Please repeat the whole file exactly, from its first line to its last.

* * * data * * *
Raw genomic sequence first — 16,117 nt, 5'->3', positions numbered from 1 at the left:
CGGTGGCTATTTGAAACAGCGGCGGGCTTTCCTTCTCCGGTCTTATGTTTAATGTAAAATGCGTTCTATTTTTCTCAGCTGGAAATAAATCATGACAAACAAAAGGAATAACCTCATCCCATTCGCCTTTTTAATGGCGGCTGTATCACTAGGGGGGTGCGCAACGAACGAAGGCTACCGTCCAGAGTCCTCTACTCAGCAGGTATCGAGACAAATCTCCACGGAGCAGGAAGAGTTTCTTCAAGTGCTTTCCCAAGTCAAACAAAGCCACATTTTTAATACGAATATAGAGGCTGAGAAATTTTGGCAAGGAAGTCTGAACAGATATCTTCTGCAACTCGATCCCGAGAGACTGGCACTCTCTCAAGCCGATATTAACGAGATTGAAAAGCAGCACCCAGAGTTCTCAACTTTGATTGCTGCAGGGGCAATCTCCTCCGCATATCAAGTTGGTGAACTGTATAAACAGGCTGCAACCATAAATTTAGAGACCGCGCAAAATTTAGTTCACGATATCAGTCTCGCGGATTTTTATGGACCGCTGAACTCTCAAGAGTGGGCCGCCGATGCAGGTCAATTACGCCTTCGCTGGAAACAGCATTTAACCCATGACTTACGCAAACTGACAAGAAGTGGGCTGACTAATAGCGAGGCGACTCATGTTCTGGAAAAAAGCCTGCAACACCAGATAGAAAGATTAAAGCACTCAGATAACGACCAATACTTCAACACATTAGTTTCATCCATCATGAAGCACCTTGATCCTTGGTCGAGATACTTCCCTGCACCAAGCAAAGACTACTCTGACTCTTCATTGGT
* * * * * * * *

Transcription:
Raw genomic sequence first — 16,117 nt, 5'->3', positions numbered from 1 at the left:
CGGTGGCTATTTGAAACAGCGGCGGGCTTTCCTTCTCCGGTCTTATGTTTAATGTAAAATGCGTTCTATTTTTCTCAGCTGGAAATAAATCATGACAAACAAAAGGAATAACCTCATCCCATTCGCCTTTTTAATGGCGGCTGTATCACTAGGGGGGTGCGCAACGAACGAAGGCTACCGTCCAGAGTCCTCTACTCAGCAGGTATCGAGACAAATCTCCACGGAGCAGGAAGAGTTTCTTCAAGTGCTTTCCCAAGTCAAACAAAGCCACATTTTTAATACGAATATAGAGGCTGAGAAATTTTGGCAAGGAAGTCTGAACAGATATCTTCTGCAACTCGATCCCGAGAGACTGGCACTCTCTCAAGCCGATATTAACGAGATTGAAAAGCAGCACCCAGAGTTCTCAACTTTGATTGCTGCAGGGGCAATCTCCTCCGCATATCAAGTTGGTGAACTGTATAAACAGGCTGCAACCATAAATTTAGAGACCGCGCAAAATTTAGTTCACGATATCAGTCTCGCGGATTTTTATGGACCGCTGAACTCTCAAGAGTGGGCCGCCGATGCAGGTCAATTACGCCTTCGCTGGAAACAGCATTTAACCCATGACTTACGCAAACTGACAAGAAGTGGGCTGACTAATAGCGAGGCGACTCATGTTCTGGAAAAAAGCCTGCAACACCAGATAGAAAGATTAAAGCACTCAGATAACGACCAATACTTCAACACATTAGTTTCATCCATCATGAAGCACCTTGATCCTTGGTCGAGATACTTCCCTGCACCAAGCAAAGACTACTCTGACTCTTCATTGGT